- In Werewolf: the Apocalypse, Kinfolk are humans or wolves with werewolf blood, immunity to the Delirium, at least loose connections to werewolf society, and nothing else. No shapeshifting and only low-level Gifts for you, sorry! Also, you're a huge disappointment to your werewolf relatives useful only as breeding stock and the driver of the getaway car.
- The New World of Darkness's Werewolf: The Forsaken has the functionally wolf-blooded who get at least a little more respect than their spiritual ancestors. One of the splatbooks gave them their own share of abilities.
- Forsaken-style werewolves are a mix of a spirit and a human from birth, with the spirit heritage reproducing in a spirit-fashion separate from the human genetics. Two werewolves cannot produce viable offspring because there's too much of the spirit side of the inheritance, and the children of a werewolf and a human don't have any greater chance of going wolf than a muggle. Wolf-blooded are actually the greatest treasure of the werewolves, because they're the only people in the setting with a measurably greater probability of producing viable werewolf offspring.
- Mage The Awakening has Proximi, who are dynastic hereditary Sleepwalkers: Sleepers who do not have the supernal power of mages, but can witness it without the threat of Paradox. A Proximus, unlike a normal Sleepwalker, is born into an established family of mages and other Proximi, and can use limited supernal magic. Mages also believe Proximi are more likely to Awaken than other Sleepers.
- In the Exalted setting, only the Terrestrial Exalted's powers are hereditary; the children of other Exalted are plain mortals unless their Exalted parent has a high Essence rating, then they can be Half Caste. During the Golden Age (when the Solars ruled) the offspring of Solars were called "Golden Children"; born into status, wealth and privilege, but with none of the powers their parents wielded.
- Florian Greenheart in Overlord II was the only Elf who couldn't use magic. The disaster that sparked Fantastic Racism against all magical beings was triggered by his first attempt to fix this, and the magic hating Glorious Empire he founded is his second attempt.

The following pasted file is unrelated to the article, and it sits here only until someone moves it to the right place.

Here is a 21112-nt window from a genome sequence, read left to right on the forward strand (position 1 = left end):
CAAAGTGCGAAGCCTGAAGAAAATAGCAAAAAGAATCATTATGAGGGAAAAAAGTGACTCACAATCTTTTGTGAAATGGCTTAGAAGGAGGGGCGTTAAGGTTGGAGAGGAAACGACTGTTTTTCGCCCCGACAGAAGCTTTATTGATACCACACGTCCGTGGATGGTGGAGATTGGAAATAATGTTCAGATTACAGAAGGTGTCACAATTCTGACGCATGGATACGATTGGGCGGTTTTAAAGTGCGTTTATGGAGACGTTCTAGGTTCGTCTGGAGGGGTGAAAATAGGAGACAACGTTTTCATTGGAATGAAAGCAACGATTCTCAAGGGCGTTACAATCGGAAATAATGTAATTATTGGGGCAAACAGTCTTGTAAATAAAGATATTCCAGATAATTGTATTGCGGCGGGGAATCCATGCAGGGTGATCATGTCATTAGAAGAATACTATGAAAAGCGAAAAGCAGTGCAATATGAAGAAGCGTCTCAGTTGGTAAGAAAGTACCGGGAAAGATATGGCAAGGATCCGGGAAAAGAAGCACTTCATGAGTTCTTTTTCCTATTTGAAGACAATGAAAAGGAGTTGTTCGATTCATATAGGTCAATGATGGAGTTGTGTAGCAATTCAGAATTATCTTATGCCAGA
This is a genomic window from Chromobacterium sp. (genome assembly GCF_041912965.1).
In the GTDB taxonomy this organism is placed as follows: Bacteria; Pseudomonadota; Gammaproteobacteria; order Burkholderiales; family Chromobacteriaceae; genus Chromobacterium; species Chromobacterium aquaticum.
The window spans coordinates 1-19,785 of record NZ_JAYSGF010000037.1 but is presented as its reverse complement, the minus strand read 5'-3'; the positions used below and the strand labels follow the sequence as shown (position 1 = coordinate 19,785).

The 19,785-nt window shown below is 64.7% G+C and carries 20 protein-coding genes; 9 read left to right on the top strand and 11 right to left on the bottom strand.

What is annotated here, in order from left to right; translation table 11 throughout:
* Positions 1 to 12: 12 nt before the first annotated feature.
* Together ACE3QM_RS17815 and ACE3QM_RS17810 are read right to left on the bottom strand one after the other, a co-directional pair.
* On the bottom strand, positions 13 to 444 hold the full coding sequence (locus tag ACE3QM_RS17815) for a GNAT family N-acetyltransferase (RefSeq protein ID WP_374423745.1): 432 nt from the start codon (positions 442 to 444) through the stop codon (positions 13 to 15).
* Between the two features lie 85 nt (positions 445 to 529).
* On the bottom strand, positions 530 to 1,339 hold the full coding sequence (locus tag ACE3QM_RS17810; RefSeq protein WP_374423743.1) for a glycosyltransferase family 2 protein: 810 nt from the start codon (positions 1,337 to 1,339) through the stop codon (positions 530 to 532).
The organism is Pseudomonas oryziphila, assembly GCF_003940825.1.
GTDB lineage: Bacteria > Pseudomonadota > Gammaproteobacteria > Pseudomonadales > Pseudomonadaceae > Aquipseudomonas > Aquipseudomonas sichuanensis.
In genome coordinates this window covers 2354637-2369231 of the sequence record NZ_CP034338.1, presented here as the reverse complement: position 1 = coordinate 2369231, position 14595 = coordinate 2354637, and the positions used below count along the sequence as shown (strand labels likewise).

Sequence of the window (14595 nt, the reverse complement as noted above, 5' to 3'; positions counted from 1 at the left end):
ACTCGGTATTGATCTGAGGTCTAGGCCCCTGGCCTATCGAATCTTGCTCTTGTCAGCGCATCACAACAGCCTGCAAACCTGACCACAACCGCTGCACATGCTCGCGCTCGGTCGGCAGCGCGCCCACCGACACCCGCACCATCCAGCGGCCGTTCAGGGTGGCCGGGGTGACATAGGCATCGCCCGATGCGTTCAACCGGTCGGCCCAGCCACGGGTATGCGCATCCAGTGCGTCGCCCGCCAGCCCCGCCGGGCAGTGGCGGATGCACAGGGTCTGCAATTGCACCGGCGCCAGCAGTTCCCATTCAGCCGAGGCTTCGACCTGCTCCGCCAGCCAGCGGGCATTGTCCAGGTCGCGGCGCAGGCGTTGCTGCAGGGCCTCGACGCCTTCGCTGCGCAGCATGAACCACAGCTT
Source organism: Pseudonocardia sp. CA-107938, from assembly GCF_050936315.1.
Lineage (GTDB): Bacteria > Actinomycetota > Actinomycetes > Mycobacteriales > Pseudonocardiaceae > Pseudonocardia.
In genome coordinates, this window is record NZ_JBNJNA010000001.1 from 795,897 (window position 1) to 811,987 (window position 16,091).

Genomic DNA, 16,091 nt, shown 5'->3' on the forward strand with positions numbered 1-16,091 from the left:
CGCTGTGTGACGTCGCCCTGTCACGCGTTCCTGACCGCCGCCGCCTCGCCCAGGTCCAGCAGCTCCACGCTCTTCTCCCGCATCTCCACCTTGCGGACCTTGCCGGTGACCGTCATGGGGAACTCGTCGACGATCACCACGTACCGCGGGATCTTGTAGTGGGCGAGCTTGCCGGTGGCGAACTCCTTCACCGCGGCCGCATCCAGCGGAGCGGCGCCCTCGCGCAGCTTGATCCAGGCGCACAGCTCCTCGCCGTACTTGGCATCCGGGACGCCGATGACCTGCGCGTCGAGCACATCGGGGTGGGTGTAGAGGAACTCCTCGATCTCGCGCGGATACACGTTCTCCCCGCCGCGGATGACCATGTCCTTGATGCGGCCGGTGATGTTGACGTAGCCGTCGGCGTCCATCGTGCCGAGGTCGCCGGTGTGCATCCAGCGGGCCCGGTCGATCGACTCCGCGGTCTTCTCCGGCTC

- In the Dragon Age series:
- The Dalish Warden in Dragon Age: Origins, has no magical talents, but their father was the Keeper of the Sabrae Clan before Marethari.
- Carver Hawke from Dragon Age II, one of the PC's two siblings who become mutually exclusive early on depending on player class. He only lives past the opening if Hawke is a mage, in which case both his elder sibling and his twin sister were born with magic. This meant the family had to move frequently to avoid the Templars and father had to spend more time with his siblings to teach them to control their powers. His resulting insecurities are a big part of his story arc. Depending on your choices, he may even end up joining Kirkwall's Templar Order out of a mix of resentment and a desire to be "more than just your brother."
- In Star Wars The Old Republic, Jedi Grandmaster Satele Shan's son Theron is not Force-sensitive. Virtually all Sith Purebloods are Force-sensitive because those who are not are traditionally slain as infants.
- This doesn't mean that Theron is in any way less of a Bad Ass than his mom... or his dad (Jace Malcolm, the Supreme Commander of the Republic forces).
- The main character in Black Sigil seems to fall under this initially.
- In Golden Sun: The Lost Age, being a non-Adept in a family full of Mars Adepts doesn't seem to bother Briggs a bit. He is a Badass Normal, but he's also not above just getting his Adept relatives to do things for him. In Dark Dawn, he's also shown to have a better awareness of Psynergy than most non-Adepts, and is one of the few who recognizes it in action, giving him a certain degree of Genre Savvy in dealing with Adepts.
- The main character in the Awakening series, Princess Sophia, was the only human born without magic. She eventually managed to defeat the villain because of this limitation rather than despite it.
- The Dark Knight in Harry Potter Comics is a squib and can't use wands or magic on his own. But he's highly practiced as a magical artificer, welding magic into everyday objects, including his own battle armor (kevlar-lined full plate) that makes him highly resistant to bullets, swords, AND magic attacks.
- Battlefield Babysitter features Kat, whose parents and brothers all have superpowers. She has... pink hair. She also has experience in ballet, gymnastics and karate from when her parents tried to prepare her for potential powers. She also has the experience of being around other heroes so that she is uniquely qualified to babysit for other heroes superpowered kids.
- Atomic Laundromat owner David is actually an aversion. He may be the son of an alien empress and Earth's greatest super hero and the only one of his siblings without powers, but he firmly believes that one doesn't need powers to make a difference in the world so he's not the least bit bitter about it. Nor is he pathetic. If anything, he's frustrated that most people seem to expect him to be bitter or pathetic.
- El Goonish Shive: Although he states he can't really complain considering what he does have access to, Tedd is one of these. Although in the setting, nearly everyone is born without magical ability and has to earn it or be empowered by an immortal, some people - like Tedd - are "magically impaired", and can never get their own spells.
- Zoophobia: Despite Sahara's unrelenting interest in magic, she hopelessly lacks her family's magical ability. Of course, this leads to many undesired mishaps.